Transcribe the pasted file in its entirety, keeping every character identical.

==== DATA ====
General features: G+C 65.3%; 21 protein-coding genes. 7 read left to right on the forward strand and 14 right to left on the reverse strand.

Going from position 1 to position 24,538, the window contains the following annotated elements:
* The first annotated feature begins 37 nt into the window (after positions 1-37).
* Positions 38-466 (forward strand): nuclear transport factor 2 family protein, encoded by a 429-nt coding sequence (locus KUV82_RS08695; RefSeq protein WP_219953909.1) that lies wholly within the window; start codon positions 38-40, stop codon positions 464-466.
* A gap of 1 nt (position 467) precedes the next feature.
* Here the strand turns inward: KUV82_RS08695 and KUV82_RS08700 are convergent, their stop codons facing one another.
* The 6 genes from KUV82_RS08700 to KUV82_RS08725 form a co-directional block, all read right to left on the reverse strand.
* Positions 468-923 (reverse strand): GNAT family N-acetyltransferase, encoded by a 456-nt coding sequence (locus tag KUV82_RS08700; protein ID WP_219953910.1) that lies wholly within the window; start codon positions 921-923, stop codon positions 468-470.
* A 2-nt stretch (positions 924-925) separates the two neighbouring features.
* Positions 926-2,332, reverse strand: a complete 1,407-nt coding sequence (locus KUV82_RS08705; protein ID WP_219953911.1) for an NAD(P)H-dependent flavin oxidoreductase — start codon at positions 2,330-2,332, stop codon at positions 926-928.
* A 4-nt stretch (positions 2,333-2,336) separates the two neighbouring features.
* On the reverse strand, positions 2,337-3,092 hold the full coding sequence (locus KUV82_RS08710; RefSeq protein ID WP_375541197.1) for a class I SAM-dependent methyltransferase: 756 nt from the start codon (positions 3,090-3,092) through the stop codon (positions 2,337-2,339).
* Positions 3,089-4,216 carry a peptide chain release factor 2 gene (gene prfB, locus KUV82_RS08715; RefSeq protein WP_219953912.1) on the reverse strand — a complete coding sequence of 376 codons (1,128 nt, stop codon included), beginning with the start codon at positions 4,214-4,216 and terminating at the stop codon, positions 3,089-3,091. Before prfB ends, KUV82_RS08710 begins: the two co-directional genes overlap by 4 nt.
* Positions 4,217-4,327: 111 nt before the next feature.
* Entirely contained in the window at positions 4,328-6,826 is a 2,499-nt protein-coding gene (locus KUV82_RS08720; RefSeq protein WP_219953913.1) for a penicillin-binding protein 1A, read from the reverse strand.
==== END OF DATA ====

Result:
General features: G+C 65.3%; 21 protein-coding genes. 7 read left to right on the forward strand and 14 right to left on the reverse strand.

Going from position 1 to position 24,538, the window contains the following annotated elements:
* The first annotated feature begins 37 nt into the window (after positions 1-37).
* Positions 38-466 (forward strand): nuclear transport factor 2 family protein, encoded by a 429-nt coding sequence (locus KUV82_RS08695; RefSeq protein WP_219953909.1) that lies wholly within the window; start codon positions 38-40, stop codon positions 464-466.
* A gap of 1 nt (position 467) precedes the next feature.
* Here the strand turns inward: KUV82_RS08695 and KUV82_RS08700 are convergent, their stop codons facing one another.
* The 6 genes from KUV82_RS08700 to KUV82_RS08725 form a co-directional block, all read right to left on the reverse strand.
* Positions 468-923 (reverse strand): GNAT family N-acetyltransferase, encoded by a 456-nt coding sequence (locus tag KUV82_RS08700; protein ID WP_219953910.1) that lies wholly within the window; start codon positions 921-923, stop codon positions 468-470.
* A 2-nt stretch (positions 924-925) separates the two neighbouring features.
* Positions 926-2,332, reverse strand: a complete 1,407-nt coding sequence (locus KUV82_RS08705; protein ID WP_219953911.1) for an NAD(P)H-dependent flavin oxidoreductase — start codon at positions 2,330-2,332, stop codon at positions 926-928.
* A 4-nt stretch (positions 2,333-2,336) separates the two neighbouring features.
* On the reverse strand, positions 2,337-3,092 hold the full coding sequence (locus KUV82_RS08710; RefSeq protein ID WP_375541197.1) for a class I SAM-dependent methyltransferase: 756 nt from the start codon (positions 3,090-3,092) through the stop codon (positions 2,337-2,339).
* Positions 3,089-4,216 carry a peptide chain release factor 2 gene (gene prfB, locus KUV82_RS08715; RefSeq protein WP_219953912.1) on the reverse strand — a complete coding sequence of 376 codons (1,128 nt, stop codon included), beginning with the start codon at positions 4,214-4,216 and terminating at the stop codon, positions 3,089-3,091. Before prfB ends, KUV82_RS08710 begins: the two co-directional genes overlap by 4 nt.
* Positions 4,217-4,327: 111 nt before the next feature.
* Entirely contained in the window at positions 4,328-6,826 is a 2,499-nt protein-coding gene (locus KUV82_RS08720; RefSeq protein WP_219953913.1) for a penicillin-binding protein 1A, read from the reverse strand.